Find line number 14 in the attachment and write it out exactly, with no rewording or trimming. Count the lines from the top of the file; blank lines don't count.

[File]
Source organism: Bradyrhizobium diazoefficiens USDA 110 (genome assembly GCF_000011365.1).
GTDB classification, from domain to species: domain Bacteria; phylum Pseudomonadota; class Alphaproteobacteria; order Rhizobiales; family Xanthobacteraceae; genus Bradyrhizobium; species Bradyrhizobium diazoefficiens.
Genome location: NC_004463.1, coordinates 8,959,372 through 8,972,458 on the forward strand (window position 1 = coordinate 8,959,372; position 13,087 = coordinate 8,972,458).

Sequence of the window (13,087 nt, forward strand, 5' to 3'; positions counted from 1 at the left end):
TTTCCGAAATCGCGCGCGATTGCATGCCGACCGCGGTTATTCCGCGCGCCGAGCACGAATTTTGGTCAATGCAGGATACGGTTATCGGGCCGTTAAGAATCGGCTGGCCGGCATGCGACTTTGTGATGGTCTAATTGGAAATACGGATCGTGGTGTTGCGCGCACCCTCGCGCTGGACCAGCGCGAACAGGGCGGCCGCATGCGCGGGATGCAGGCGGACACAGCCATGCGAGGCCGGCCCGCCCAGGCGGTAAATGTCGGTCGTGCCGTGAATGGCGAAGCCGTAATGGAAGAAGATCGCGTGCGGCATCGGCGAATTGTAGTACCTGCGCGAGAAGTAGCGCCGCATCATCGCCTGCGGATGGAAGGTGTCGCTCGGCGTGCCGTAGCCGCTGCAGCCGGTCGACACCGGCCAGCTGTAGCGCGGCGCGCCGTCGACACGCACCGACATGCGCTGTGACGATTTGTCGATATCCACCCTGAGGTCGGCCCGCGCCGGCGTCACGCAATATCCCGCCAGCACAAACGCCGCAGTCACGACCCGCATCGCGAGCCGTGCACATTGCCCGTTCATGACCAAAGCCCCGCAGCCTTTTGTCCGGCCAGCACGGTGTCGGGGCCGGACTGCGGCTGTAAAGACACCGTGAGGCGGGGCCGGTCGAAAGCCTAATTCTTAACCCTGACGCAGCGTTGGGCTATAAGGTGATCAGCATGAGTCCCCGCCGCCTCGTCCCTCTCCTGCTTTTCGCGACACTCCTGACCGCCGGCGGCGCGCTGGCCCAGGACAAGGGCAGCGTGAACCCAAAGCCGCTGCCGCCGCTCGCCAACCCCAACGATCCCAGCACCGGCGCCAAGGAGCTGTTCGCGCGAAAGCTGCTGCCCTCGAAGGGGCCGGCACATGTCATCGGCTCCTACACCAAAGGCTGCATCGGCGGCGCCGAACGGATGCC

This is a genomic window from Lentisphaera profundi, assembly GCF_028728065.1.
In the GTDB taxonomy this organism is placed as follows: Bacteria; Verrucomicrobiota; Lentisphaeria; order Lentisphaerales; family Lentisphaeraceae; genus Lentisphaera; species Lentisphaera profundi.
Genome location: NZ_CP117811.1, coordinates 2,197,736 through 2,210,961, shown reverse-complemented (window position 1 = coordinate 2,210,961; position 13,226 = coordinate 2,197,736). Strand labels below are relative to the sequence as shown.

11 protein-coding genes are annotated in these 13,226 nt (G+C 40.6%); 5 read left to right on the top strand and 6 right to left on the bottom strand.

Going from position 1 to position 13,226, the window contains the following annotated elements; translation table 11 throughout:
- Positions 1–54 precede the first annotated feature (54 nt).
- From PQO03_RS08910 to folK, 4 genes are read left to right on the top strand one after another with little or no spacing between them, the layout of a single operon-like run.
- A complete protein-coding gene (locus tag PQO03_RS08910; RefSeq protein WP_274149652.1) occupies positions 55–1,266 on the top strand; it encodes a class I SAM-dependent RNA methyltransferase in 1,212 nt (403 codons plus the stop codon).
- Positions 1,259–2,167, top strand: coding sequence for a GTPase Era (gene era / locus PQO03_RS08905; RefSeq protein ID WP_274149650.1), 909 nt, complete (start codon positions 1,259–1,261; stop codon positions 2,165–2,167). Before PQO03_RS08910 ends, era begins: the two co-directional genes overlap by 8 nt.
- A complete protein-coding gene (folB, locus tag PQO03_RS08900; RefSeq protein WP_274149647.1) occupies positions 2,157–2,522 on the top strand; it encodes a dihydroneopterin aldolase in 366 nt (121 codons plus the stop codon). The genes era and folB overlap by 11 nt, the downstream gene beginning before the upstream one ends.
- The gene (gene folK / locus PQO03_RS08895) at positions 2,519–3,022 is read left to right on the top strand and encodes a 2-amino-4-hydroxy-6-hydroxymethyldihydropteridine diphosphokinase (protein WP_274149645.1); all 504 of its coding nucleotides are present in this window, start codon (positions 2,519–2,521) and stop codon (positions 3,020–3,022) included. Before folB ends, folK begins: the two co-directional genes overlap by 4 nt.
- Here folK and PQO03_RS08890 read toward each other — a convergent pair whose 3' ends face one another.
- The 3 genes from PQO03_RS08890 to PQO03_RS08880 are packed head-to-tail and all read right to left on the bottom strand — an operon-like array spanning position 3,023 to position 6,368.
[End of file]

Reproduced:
- Positions 1,259–2,167, top strand: coding sequence for a GTPase Era (gene era / locus PQO03_RS08905; RefSeq protein ID WP_274149650.1), 909 nt, complete (start codon positions 1,259–1,261; stop codon positions 2,165–2,167). Before PQO03_RS08910 ends, era begins: the two co-directional genes overlap by 8 nt.